Demythologizing ESP


ESP and Parapsychology: A Critical Re-Evaluation, by C.E.M. Hansel, Buffalo, NY.: Prometheus Books, 1980, 325 pp., $15.95.

In 1966, Professor Hansel, who holds the chair of psychology at the University College of Swansea, University of Wales, published ESP: A Scientific Evaluation (Scribner's). It was soon recognized as the major scientific criticism of parapsychology. ESP proponents have singled out Hansel for the most vitriolic (and unspecific) attacks.

The World Almanac Book of the Strange claims: "most of C.E.M. Hansel's points against parapsychology have either been refuted or explained." But it never shows how Hansel has supposedly been refuted, or by whom. Curtis Fuller, editor of Fate magazine (which derives substantial revenue from the ads placed by supposed psychics and seers) writes that "many of [Hansel's] main tenets were discredited at the time of its original publication." Here again, the author never bothers to name who has refuted Hansel, or how. The reason for such attacks is that the criticism of parapsychology in Hansel's 1966 book was concise, compelling, and, if correct, utterly devastating to the claim that parapsychology as we know it represents a legitimate scientific endeavor.

Hansel has now revised and expanded his 1966 book, and the result has been printed by Prometheus, bringing the case of the skeptic up to date. Hansel's objection to parapsychology is twofold: first, he criticizes the procedures used in "classic" ESP experiments; and second, he criticizes the scientific philosophy underlying parapsychology.

One parapsychology "classic" is the Pearce-Pratt experiment, carried out in 1933-34 at Dr. J.B. Rhine's famous parapsychology laboratory at Duke University. Hansel visited Duke and secured the cooperation of the research staff to replicate the experiment, with himself as the subject. Hansel cheated, thereby obtaining extremely high scores and baffling the researcher about how it was done.

Another Duke "classic," the Pratt-Woodruff experiment, was criticized as having strong nonrandom features in its data selection as well as sensory clues, which could result in above-chance scores. In the British "classic" Soal-Goldney experiments of the 1940s, recent findings are cited which almost conclusively prove that some experimenter resorted to fraud. Hansel also shows how loose controls and careless experimental design invalidate the famous 1972-74 tests of Uri Geller at the Stanford Research Institute.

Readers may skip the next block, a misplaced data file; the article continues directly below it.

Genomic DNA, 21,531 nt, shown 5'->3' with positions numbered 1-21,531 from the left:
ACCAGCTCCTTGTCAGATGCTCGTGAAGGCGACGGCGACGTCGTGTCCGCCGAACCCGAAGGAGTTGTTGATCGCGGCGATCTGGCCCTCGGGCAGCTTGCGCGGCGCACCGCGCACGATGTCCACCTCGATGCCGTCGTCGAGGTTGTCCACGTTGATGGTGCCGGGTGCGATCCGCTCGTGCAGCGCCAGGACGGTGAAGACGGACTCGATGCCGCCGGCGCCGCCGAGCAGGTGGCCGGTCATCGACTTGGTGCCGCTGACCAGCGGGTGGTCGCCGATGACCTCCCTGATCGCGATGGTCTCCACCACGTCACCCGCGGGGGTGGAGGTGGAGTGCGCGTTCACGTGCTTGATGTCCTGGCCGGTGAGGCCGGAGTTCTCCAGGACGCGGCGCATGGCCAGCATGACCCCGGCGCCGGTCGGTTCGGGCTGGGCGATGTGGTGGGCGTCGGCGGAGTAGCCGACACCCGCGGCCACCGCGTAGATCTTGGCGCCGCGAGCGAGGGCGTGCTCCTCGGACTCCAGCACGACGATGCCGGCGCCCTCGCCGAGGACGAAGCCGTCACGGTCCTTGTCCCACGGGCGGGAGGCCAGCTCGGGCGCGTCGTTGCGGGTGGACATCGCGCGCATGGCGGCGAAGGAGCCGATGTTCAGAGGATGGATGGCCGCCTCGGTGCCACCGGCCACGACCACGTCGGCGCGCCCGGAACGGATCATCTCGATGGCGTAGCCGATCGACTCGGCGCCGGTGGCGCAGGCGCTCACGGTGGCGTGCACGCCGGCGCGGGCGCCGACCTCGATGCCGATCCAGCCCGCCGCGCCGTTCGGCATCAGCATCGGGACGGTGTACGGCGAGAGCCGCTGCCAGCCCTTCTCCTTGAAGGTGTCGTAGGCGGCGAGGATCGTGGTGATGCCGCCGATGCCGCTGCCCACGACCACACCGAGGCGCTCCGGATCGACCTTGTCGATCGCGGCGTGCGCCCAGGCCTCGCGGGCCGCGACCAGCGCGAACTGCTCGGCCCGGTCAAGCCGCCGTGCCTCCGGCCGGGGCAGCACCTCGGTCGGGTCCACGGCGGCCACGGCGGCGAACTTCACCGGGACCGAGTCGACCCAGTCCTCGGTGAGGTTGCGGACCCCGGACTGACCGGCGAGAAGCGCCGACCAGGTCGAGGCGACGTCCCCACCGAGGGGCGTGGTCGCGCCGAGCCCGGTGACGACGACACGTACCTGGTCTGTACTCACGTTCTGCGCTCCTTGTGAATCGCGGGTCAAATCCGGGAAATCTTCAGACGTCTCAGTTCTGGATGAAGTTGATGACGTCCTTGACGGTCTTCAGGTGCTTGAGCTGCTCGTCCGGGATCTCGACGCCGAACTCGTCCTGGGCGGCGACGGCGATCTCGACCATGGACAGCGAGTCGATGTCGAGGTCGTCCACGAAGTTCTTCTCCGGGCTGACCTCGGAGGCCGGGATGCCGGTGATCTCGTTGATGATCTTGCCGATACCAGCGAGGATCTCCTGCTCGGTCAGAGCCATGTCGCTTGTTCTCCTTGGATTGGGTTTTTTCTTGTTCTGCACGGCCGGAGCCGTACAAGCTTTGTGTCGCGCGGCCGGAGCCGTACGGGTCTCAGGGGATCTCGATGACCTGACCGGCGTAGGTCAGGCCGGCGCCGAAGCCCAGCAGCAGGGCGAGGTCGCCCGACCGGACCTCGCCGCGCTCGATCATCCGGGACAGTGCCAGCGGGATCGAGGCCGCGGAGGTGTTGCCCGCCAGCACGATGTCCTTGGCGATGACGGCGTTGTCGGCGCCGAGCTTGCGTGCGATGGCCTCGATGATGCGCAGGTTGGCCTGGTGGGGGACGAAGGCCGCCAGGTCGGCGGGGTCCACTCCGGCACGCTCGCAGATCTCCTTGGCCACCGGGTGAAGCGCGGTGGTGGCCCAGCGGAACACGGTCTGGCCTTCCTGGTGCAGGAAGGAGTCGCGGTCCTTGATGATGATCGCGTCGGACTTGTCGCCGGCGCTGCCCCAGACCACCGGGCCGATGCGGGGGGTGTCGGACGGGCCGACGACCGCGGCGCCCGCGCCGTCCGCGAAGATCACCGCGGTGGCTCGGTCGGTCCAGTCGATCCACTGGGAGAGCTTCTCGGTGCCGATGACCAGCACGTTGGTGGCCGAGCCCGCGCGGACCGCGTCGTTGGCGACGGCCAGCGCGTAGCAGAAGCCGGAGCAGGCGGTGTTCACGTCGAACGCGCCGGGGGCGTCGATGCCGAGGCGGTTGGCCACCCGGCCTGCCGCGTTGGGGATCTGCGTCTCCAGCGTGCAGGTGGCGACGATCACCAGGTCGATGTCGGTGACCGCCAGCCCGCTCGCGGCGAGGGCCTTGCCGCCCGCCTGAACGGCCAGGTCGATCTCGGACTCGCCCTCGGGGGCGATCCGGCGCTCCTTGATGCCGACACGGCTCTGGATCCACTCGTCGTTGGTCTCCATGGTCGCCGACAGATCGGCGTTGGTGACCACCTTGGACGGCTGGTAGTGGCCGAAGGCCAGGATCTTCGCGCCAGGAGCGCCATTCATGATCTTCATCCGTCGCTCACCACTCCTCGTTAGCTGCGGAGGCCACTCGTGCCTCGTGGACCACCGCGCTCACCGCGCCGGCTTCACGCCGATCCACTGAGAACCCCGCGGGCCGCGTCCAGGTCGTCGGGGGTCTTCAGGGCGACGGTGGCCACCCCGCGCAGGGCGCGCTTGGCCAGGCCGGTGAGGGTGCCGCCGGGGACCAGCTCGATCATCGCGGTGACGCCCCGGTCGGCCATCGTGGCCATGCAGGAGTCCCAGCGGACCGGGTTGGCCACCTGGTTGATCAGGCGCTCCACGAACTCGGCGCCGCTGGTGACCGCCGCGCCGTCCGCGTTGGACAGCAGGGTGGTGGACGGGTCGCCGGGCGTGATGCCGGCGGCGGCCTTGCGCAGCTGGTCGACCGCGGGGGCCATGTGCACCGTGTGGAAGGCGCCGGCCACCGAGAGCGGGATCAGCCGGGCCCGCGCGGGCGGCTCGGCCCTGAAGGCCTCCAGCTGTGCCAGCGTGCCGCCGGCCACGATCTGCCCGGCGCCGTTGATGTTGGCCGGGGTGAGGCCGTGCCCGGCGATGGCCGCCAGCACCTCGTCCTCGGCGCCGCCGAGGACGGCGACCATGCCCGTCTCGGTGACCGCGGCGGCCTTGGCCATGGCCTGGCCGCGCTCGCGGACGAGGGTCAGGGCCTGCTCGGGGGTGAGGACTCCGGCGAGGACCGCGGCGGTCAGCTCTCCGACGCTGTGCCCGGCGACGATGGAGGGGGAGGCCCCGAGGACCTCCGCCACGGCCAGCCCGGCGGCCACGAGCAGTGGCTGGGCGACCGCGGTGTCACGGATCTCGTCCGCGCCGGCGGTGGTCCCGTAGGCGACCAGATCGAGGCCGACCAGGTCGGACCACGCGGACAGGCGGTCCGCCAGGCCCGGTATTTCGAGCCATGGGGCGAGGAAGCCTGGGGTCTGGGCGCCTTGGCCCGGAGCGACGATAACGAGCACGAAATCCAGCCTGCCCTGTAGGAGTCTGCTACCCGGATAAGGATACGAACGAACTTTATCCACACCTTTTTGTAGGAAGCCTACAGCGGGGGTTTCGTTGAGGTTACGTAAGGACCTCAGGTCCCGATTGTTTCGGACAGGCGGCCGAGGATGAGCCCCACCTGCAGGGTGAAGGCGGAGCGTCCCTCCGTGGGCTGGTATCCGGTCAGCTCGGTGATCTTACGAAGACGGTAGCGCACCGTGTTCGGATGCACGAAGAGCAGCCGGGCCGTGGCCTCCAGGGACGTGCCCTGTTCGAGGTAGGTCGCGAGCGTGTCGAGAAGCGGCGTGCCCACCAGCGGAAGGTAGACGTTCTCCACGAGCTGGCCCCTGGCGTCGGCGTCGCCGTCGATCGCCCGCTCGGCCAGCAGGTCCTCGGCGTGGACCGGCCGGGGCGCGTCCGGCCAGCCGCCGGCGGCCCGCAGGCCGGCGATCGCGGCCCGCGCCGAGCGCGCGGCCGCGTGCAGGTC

Hansel's criticisms of the parapsychologists' assumptions and methodologies are even more devastating than his criticisms of the experiments. He begins by noting that "telepathy is a new name for mind reading; clairvoyance for second sight; precognition for divination.…the experiments, if they can be relied upon, would imply that much of what has in the past been regarded as superstition must now be included in the domain of natural science."

Any experiment purporting to show the existence of ESP at, for example, the level of ten-billion-to-one-against a chance result proves nothing, he argues, unless it can be shown that the odds against fraud or experimental error are more than ten-billion-to-one. If the mind possesses "psychokinetic" powers, Hansel points out, capable of causing dice to come up with the desired value, how is it that gambling establishments worldwide continue to operate this and many other games of chance, and do so at a profit?

But the most serious criticism of all is the lack of repeatability in the experiments. "After 100 years of research, not a single individual has been found who can demonstrate ESP to the satisfaction of independent investigators. For this reason alone, it is unlikely that ESP exists." If any genuine, repeatable ESP phenomenon existed, Hansel argues, the skeptics would have been silenced long ago, no matter how sporadic the phenomenon. (High-scoring subjects invariably lose their powers whenever skeptics are present, or when experimental controls are tightened.)

"Science advances through a process of natural selection," Hansel observes. "The good (experiments) survive because they are confirmed in further research. The bad ones are forgotten because they cannot be confirmed.…if anyone invents a pseudoscience in which this principle ceases to operate, the result soon becomes apparent, for the new "science" fails to have predictive value and leads to more and more findings and theories that are incompatible with orthodox science. This is what has happened in parapsychology."

While Professor Hansel's ideas are carefully formed and directly stated, his writing style is often formal and academic. But no one who has completed college-level courses in the social sciences will find the book too difficult to follow. Some material from the first edition should obviously have been cut from the second: for example, in a case where experimenter fraud has recently been convincingly established, the reader should have been spared the lengthy discussions of possible sensory clues and nonrandom data.

Hansel's book will not reach as many readers as do the books of the ESP proponents, both because of his unwelcome message and his scholarly-sounding prose. Nonetheless, a serious challenge has been laid before "scientific parapsychology" (if such a thing exists). If parapsychologists continue to ignore Hansel, or to dismiss him with unspecific claims that his ideas have all been "refuted," it tends to suggest that Hansel has been right all along.

Robert Sheaffer writes frequently on popular scientific subjects. His book The UFO Verdict will be published in 1981.